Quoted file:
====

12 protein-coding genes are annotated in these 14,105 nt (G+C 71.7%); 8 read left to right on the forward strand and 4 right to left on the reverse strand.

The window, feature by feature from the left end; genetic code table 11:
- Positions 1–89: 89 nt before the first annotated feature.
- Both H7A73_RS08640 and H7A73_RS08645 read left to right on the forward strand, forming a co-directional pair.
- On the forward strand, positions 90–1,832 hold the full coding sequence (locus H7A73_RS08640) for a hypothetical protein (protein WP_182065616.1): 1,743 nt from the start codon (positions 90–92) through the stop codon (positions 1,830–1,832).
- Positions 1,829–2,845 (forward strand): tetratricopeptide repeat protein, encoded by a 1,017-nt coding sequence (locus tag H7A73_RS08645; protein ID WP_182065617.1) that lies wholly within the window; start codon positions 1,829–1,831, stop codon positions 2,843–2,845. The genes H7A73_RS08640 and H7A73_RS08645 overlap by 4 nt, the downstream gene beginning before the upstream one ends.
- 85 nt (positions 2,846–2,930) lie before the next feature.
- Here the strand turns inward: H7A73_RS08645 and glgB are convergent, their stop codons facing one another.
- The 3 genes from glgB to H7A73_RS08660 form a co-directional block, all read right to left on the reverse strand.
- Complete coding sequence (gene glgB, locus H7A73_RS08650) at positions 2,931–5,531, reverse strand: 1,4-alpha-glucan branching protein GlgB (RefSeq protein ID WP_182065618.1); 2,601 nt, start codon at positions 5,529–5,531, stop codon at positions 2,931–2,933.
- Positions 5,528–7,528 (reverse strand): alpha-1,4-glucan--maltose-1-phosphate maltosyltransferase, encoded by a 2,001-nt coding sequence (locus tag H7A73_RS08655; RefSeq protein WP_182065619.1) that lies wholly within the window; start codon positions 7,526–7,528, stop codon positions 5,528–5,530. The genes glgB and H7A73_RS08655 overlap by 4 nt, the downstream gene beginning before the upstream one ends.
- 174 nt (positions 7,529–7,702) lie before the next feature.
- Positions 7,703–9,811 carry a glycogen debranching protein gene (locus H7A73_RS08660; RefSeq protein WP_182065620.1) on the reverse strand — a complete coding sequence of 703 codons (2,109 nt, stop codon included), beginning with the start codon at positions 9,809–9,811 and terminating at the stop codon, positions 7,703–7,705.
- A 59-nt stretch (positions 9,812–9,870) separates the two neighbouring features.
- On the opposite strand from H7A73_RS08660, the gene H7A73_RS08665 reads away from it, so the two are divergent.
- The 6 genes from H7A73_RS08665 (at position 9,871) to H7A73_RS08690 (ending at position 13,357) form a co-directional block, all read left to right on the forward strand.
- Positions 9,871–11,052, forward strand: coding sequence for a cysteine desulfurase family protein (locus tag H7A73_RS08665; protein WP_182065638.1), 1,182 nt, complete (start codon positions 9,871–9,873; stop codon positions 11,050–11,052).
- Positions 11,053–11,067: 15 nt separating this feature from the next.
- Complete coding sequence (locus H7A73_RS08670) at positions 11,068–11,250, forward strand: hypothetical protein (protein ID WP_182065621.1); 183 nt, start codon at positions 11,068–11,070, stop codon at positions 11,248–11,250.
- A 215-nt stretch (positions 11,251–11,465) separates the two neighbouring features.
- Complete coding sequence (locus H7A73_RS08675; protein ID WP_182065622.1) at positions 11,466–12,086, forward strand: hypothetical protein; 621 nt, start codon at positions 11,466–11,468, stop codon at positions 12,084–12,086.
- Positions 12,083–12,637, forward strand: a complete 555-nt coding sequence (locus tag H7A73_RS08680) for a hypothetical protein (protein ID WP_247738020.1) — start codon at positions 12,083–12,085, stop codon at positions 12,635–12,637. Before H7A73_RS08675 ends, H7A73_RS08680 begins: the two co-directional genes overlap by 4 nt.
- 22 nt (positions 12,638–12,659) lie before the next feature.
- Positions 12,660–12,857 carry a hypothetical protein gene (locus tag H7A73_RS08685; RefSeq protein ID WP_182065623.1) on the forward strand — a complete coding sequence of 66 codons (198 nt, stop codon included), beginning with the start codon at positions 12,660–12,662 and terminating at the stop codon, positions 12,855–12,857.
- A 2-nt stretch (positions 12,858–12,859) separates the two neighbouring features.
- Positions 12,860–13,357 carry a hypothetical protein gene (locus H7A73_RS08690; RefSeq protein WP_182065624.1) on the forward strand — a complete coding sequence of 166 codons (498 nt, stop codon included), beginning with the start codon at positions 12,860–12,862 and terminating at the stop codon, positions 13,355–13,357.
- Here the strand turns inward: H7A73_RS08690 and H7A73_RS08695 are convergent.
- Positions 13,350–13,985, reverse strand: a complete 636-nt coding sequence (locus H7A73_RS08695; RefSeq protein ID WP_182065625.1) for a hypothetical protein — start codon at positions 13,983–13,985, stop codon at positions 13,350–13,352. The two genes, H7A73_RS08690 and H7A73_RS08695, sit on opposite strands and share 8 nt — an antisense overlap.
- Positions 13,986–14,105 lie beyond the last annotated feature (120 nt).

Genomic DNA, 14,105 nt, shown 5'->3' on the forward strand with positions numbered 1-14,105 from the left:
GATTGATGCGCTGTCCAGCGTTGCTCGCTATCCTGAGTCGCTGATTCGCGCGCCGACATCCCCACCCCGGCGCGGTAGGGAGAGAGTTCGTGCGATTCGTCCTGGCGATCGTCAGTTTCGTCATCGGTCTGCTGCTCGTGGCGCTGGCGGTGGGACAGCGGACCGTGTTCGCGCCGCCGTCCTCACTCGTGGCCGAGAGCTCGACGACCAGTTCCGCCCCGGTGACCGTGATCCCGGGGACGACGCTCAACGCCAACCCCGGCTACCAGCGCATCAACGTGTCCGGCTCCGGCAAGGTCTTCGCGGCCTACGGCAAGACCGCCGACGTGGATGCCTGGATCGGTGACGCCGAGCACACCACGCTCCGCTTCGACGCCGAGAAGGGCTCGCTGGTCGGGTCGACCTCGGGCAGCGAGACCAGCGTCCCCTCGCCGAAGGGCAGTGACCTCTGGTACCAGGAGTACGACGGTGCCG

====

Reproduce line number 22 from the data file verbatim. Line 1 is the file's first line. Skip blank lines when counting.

- Positions 12,083–12,637, forward strand: a complete 555-nt coding sequence (locus tag H7A73_RS08680) for a hypothetical protein (protein ID WP_247738020.1) — start codon at positions 12,083–12,085, stop codon at positions 12,635–12,637. Before H7A73_RS08675 ends, H7A73_RS08680 begins: the two co-directional genes overlap by 4 nt.